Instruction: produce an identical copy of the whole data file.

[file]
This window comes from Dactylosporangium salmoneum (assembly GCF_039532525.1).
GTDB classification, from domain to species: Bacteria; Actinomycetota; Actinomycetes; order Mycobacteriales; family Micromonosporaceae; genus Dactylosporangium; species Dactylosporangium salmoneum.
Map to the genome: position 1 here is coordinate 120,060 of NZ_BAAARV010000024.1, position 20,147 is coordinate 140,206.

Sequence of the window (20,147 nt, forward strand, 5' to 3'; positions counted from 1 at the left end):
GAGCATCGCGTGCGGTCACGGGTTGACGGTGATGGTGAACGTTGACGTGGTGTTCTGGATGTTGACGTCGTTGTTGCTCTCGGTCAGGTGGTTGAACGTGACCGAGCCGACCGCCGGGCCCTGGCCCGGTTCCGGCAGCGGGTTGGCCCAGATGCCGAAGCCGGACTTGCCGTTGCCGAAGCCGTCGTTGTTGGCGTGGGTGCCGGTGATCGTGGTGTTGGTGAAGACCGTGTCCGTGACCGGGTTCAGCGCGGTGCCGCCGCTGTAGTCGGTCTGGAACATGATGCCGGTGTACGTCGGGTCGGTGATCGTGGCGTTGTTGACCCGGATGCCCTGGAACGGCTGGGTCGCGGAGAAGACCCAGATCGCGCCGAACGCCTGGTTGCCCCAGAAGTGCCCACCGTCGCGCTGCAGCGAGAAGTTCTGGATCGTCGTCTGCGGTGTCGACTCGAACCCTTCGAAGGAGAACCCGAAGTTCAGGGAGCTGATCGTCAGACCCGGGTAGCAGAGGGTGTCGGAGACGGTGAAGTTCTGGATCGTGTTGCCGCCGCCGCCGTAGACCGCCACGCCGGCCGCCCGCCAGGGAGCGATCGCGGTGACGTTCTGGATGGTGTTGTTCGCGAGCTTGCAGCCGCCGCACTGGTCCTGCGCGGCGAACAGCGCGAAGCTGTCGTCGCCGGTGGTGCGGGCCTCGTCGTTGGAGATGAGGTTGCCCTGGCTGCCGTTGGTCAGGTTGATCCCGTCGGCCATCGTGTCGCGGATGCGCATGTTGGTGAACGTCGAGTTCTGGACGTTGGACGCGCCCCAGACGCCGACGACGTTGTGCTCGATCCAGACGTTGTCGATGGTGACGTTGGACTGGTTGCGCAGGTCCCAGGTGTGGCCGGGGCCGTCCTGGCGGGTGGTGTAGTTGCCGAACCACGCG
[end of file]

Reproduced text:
This window comes from Dactylosporangium salmoneum (assembly GCF_039532525.1).
GTDB classification, from domain to species: Bacteria; Actinomycetota; Actinomycetes; order Mycobacteriales; family Micromonosporaceae; genus Dactylosporangium; species Dactylosporangium salmoneum.
Map to the genome: position 1 here is coordinate 120,060 of NZ_BAAARV010000024.1, position 20,147 is coordinate 140,206.

Sequence of the window (20,147 nt, forward strand, 5' to 3'; positions counted from 1 at the left end):
GAGCATCGCGTGCGGTCACGGGTTGACGGTGATGGTGAACGTTGACGTGGTGTTCTGGATGTTGACGTCGTTGTTGCTCTCGGTCAGGTGGTTGAACGTGACCGAGCCGACCGCCGGGCCCTGGCCCGGTTCCGGCAGCGGGTTGGCCCAGATGCCGAAGCCGGACTTGCCGTTGCCGAAGCCGTCGTTGTTGGCGTGGGTGCCGGTGATCGTGGTGTTGGTGAAGACCGTGTCCGTGACCGGGTTCAGCGCGGTGCCGCCGCTGTAGTCGGTCTGGAACATGATGCCGGTGTACGTCGGGTCGGTGATCGTGGCGTTGTTGACCCGGATGCCCTGGAACGGCTGGGTCGCGGAGAAGACCCAGATCGCGCCGAACGCCTGGTTGCCCCAGAAGTGCCCACCGTCGCGCTGCAGCGAGAAGTTCTGGATCGTCGTCTGCGGTGTCGACTCGAACCCTTCGAAGGAGAACCCGAAGTTCAGGGAGCTGATCGTCAGACCCGGGTAGCAGAGGGTGTCGGAGACGGTGAAGTTCTGGATCGTGTTGCCGCCGCCGCCGTAGACCGCCACGCCGGCCGCCCGCCAGGGAGCGATCGCGGTGACGTTCTGGATGGTGTTGTTCGCGAGCTTGCAGCCGCCGCACTGGTCCTGCGCGGCGAACAGCGCGAAGCTGTCGTCGCCGGTGGTGCGGGCCTCGTCGTTGGAGATGAGGTTGCCCTGGCTGCCGTTGGTCAGGTTGATCCCGTCGGCCATCGTGTCGCGGATGCGCATGTTGGTGAACGTCGAGTTCTGGACGTTGGACGCGCCCCAGACGCCGACGACGTTGTGCTCGATCCAGACGTTGTCGATGGTGACGTTGGACTGGTTGCGCAGGTCCCAGGTGTGGCCGGGGCCGTCCTGGCGGGTGGTGTAGTTGCCGAACCACGCG